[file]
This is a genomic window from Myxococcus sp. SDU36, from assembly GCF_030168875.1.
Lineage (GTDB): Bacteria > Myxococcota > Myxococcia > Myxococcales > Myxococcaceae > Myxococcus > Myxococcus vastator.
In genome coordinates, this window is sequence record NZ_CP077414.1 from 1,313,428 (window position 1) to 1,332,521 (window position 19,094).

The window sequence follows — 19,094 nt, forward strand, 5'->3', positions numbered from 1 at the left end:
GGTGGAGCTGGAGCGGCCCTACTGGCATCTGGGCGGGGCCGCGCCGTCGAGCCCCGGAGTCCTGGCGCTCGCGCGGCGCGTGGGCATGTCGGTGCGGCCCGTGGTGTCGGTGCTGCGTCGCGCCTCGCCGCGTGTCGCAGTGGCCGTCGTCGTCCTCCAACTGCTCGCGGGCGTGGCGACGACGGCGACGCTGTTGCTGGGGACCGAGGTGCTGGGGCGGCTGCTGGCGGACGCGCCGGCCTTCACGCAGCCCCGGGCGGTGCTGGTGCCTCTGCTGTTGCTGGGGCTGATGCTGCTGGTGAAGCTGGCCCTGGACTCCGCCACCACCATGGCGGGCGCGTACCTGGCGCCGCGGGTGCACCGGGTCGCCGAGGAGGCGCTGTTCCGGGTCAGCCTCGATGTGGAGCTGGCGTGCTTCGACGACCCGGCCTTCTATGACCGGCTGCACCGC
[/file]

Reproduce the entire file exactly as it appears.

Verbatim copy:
This is a genomic window from Myxococcus sp. SDU36, from assembly GCF_030168875.1.
Lineage (GTDB): Bacteria > Myxococcota > Myxococcia > Myxococcales > Myxococcaceae > Myxococcus > Myxococcus vastator.
In genome coordinates, this window is sequence record NZ_CP077414.1 from 1,313,428 (window position 1) to 1,332,521 (window position 19,094).

The window sequence follows — 19,094 nt, forward strand, 5'->3', positions numbered from 1 at the left end:
GGTGGAGCTGGAGCGGCCCTACTGGCATCTGGGCGGGGCCGCGCCGTCGAGCCCCGGAGTCCTGGCGCTCGCGCGGCGCGTGGGCATGTCGGTGCGGCCCGTGGTGTCGGTGCTGCGTCGCGCCTCGCCGCGTGTCGCAGTGGCCGTCGTCGTCCTCCAACTGCTCGCGGGCGTGGCGACGACGGCGACGCTGTTGCTGGGGACCGAGGTGCTGGGGCGGCTGCTGGCGGACGCGCCGGCCTTCACGCAGCCCCGGGCGGTGCTGGTGCCTCTGCTGTTGCTGGGGCTGATGCTGCTGGTGAAGCTGGCCCTGGACTCCGCCACCACCATGGCGGGCGCGTACCTGGCGCCGCGGGTGCACCGGGTCGCCGAGGAGGCGCTGTTCCGGGTCAGCCTCGATGTGGAGCTGGCGTGCTTCGACGACCCGGCCTTCTATGACCGGCTGCACCGC